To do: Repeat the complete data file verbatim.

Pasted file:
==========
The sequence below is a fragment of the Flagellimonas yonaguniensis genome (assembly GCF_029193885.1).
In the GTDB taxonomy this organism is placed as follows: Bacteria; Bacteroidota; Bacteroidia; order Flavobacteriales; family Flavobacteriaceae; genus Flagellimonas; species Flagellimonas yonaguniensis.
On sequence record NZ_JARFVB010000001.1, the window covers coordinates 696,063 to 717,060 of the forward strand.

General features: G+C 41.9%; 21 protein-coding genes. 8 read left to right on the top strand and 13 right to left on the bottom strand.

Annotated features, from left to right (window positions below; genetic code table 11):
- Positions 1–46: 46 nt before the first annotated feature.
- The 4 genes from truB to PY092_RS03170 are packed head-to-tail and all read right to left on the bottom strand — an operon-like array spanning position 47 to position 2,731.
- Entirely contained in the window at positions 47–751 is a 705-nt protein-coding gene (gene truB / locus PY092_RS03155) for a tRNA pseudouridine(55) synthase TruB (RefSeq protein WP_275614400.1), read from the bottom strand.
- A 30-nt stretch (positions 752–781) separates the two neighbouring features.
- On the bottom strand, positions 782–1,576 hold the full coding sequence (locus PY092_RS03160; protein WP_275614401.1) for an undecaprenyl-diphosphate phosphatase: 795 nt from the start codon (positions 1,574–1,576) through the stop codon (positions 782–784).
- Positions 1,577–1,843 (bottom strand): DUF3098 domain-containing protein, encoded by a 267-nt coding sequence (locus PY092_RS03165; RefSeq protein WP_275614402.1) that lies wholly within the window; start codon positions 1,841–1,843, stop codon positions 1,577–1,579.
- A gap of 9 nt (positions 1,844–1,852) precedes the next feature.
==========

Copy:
The sequence below is a fragment of the Flagellimonas yonaguniensis genome (assembly GCF_029193885.1).
In the GTDB taxonomy this organism is placed as follows: Bacteria; Bacteroidota; Bacteroidia; order Flavobacteriales; family Flavobacteriaceae; genus Flagellimonas; species Flagellimonas yonaguniensis.
On sequence record NZ_JARFVB010000001.1, the window covers coordinates 696,063 to 717,060 of the forward strand.

General features: G+C 41.9%; 21 protein-coding genes. 8 read left to right on the top strand and 13 right to left on the bottom strand.

Annotated features, from left to right (window positions below; genetic code table 11):
- Positions 1–46: 46 nt before the first annotated feature.
- The 4 genes from truB to PY092_RS03170 are packed head-to-tail and all read right to left on the bottom strand — an operon-like array spanning position 47 to position 2,731.
- Entirely contained in the window at positions 47–751 is a 705-nt protein-coding gene (gene truB / locus PY092_RS03155) for a tRNA pseudouridine(55) synthase TruB (RefSeq protein WP_275614400.1), read from the bottom strand.
- A 30-nt stretch (positions 752–781) separates the two neighbouring features.
- On the bottom strand, positions 782–1,576 hold the full coding sequence (locus PY092_RS03160; protein WP_275614401.1) for an undecaprenyl-diphosphate phosphatase: 795 nt from the start codon (positions 1,574–1,576) through the stop codon (positions 782–784).
- Positions 1,577–1,843 (bottom strand): DUF3098 domain-containing protein, encoded by a 267-nt coding sequence (locus PY092_RS03165; RefSeq protein WP_275614402.1) that lies wholly within the window; start codon positions 1,841–1,843, stop codon positions 1,577–1,579.
- A gap of 9 nt (positions 1,844–1,852) precedes the next feature.